Exploiting War as a Way to Resuscitate a Waning U.S. Economy?

M1A1 Abrams tanks sit parked at a secured compound at the Besmaya Combat Training Center. The last shipment of M1A1 Abrams tanks arrived mid-August completing the Government of Iraq's purchase of 140 tanks through a Foreign Military Sales agreement with the United States.  — Photo by Army Staff Sgt. Edward Daileg

M1A1 Abrams tanks sit parked at a secured compound at the Besmaya Combat Training Center. The last shipment of M1A1 Abrams tanks arrived mid-August completing the Government of Iraq’s purchase of 140 tanks through a Foreign Military Sales agreement with the United States.
— Photo by Army Staff Sgt. Edward Daileg


The mighty U.S. military industrial complex (MIC) continues to swell, particularly after two decade-long, trillion dollar wars and a post 9/11 world wrought with conflict. A 2012 CNBC report concluded that among the ten biggest U.S. government contractors, defense contractors secured a remarkable nine of the ten spots (Toscano, 2012). These mega-Fortune 500 companies rake in thousands of government contracts, totaling over a hundred billion dollars a year. Many of the contracts involve classified and or proprietary technological projects, making it very easy to monopolize markets and inflate costs. The Buy American Act (41 USC § 10a-d) further enables U.S. defense industry conglomerates to eliminate foreign competition and fix their grip on the market. With multi-billion dollar profits on the line, defense industries spare no expense employing powerful lawyers and lobbyists. The sheer size, scope and profitability of these corporations, courtesy of the taxpayer, make them popular investment opportunities for public and private citizens alike. The perpetual state of war and resultant profit-mongering raises concern about the actual role and or influence of the MIC in U.S. foreign and economic policy. President Dwight D. Eisenhower warned of a growing military industrial complex’s search for profits warping foreign policy and the traditional American way of life. Alas, half a century later we have yet to heed this warning.


The U.S. makes the best weapons and weapon countermeasure systems in the world. Its closest competitor, Russia, continues to suffer from aging technology and infrastructure, rampant corruption and decreasing demand for obsolete, legacy Soviet weaponry.  According to 2011 estimates, the U.S. held roughly 75 percent of the global arms market with related output constituting just ten percent of all U.S. exports; thus, leaving some room for expansion in the midst of a weakening Russian market, struggling U.S. economy and a slew of simmering global conflicts (Shanker, 2012).

While U.S. government (USG) defense spending makes up, on average, only five percent of current GDP, this figure fails to capture this powerful industry’s influence on the greater economy and U.S. politics (O’Connell, 2012). The MIC has economic implications beyond government spending. The MIC employs millions of U.S. workers (many of which are highly skilled scientists and engineers); bolsters hundreds of smaller start-up companies/sub-contractors; engages in significant investments in high tech research and development and adds billions more to U.S. net exports (Kazmierczak 2007). Proponents of the MIC contend that reductions in defense spending would lead to thousands of Americans out of work; many companies shutting down; a sharp reduction in U.S. exports;  a threat to America’s competitive edge in the technology industries, military influence and national security interests abroad (2007).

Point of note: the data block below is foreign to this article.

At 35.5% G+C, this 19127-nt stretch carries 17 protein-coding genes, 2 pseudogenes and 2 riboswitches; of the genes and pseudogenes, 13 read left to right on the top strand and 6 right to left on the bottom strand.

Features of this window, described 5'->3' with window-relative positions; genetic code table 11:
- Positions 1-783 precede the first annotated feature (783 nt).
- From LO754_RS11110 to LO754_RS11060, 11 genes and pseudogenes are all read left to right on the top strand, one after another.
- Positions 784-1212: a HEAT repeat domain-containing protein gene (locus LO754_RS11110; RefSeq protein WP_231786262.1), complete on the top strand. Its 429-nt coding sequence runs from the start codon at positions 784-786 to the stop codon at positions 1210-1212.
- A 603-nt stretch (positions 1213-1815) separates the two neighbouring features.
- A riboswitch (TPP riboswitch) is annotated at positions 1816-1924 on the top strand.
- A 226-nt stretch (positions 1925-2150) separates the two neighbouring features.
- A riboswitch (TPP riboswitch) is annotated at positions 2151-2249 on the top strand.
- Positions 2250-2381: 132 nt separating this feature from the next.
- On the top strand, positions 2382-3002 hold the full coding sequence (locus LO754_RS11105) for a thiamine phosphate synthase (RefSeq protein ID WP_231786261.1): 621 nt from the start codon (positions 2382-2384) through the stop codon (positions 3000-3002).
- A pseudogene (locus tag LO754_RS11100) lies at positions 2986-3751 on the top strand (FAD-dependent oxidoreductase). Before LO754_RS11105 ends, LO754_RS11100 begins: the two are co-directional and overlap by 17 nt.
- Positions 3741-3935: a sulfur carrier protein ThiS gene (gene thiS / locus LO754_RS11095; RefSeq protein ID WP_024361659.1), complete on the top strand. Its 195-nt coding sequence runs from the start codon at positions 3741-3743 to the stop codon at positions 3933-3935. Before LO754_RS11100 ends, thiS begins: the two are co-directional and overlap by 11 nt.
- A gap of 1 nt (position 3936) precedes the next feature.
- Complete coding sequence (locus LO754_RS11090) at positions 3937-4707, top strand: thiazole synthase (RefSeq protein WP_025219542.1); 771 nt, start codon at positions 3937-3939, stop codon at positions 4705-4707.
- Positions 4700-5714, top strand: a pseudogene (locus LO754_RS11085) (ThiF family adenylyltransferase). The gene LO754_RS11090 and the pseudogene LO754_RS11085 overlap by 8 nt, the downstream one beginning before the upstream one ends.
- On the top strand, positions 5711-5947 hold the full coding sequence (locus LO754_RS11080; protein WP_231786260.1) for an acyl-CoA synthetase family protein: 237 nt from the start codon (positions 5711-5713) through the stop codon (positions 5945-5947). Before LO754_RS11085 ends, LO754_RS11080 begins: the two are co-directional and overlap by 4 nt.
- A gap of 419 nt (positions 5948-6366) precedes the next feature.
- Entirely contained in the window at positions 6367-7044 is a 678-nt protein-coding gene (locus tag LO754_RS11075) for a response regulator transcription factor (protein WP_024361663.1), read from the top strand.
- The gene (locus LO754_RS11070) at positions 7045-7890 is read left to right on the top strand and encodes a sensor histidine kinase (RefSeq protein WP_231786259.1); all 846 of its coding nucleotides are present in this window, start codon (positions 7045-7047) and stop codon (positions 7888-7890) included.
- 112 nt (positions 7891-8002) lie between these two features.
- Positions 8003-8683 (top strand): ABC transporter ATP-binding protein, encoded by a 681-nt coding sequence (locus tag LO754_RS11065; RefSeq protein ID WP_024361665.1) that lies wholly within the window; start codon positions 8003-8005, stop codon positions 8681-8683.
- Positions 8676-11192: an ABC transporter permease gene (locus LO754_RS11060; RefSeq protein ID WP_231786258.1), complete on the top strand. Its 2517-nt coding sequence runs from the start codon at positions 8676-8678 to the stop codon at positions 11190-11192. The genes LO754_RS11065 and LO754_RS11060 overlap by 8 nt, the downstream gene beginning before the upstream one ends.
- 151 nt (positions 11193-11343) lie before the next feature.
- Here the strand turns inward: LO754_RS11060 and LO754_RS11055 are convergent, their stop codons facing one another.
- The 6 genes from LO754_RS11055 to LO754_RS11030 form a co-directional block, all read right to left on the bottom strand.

Proponents of the MIC also claim that USG support of military equipment sales expansion in a high-demand market could mean great things for U.S. GDP. However, is U.S. GDP more important than the implications of weapons proliferation in particularly volatile parts of the globe? The proliferation of advanced U.S. weapons systems in certain regions is sure to fuel an arms race and further escalate tensions during a particularly low point in U.S. foreign relations. There is also an increased risk of advanced weapons getting into the wrong hands. The Pentagon’s foreign military aid budgets remain significantly larger than State Department development budgets, leading one to ask whether today’s foreign policy goals are geared more toward securing military alliances than fostering good governance and stable economies abroad. Perhaps it is more about big business politics than spreading peace and stability? Is this push for profits over peace putting our nation at risk?


Faced with a struggling economy in the aftermath of four stimulus packages and two costly wars, President Obama’s economic team has struggled to find alternatives to the traditional Keynesian approach of increasing government borrowing to supplement consumer spending. In early 2010, the Obama team turned to another tool to boost GDP, net exports (Cooper, 2010). The National Export Initiative (NEI), a bold strategy focusing on doubling U.S. net exports by 2014, was unveiled during the 2010 State of the Union Address. While the exact terms of the plan remain somewhat elusive, one particular aspect of the strategy continues to generate controversy among counter proliferation circles. Specifically, many are skeptical about the easing of export controls on the sale and transfer of U.S. manufactured weapons and related dual-use commodities (Horwitz, 2012). This policy change suggests that the Obama administration hopes to capitalize on global demand for weapons and weapon countermeasures to help bolster net exports. This initiative also suggests a possible shift to a more big business friendly, supply-side economics approach whereby the U.S. government would offer special subsidies and relaxed regulations for defense industries, making it easier to sell abroad. This recent shift could ultimately stall, if not curtail, any hopes of securing peace and stability in the Middle East and East Asia.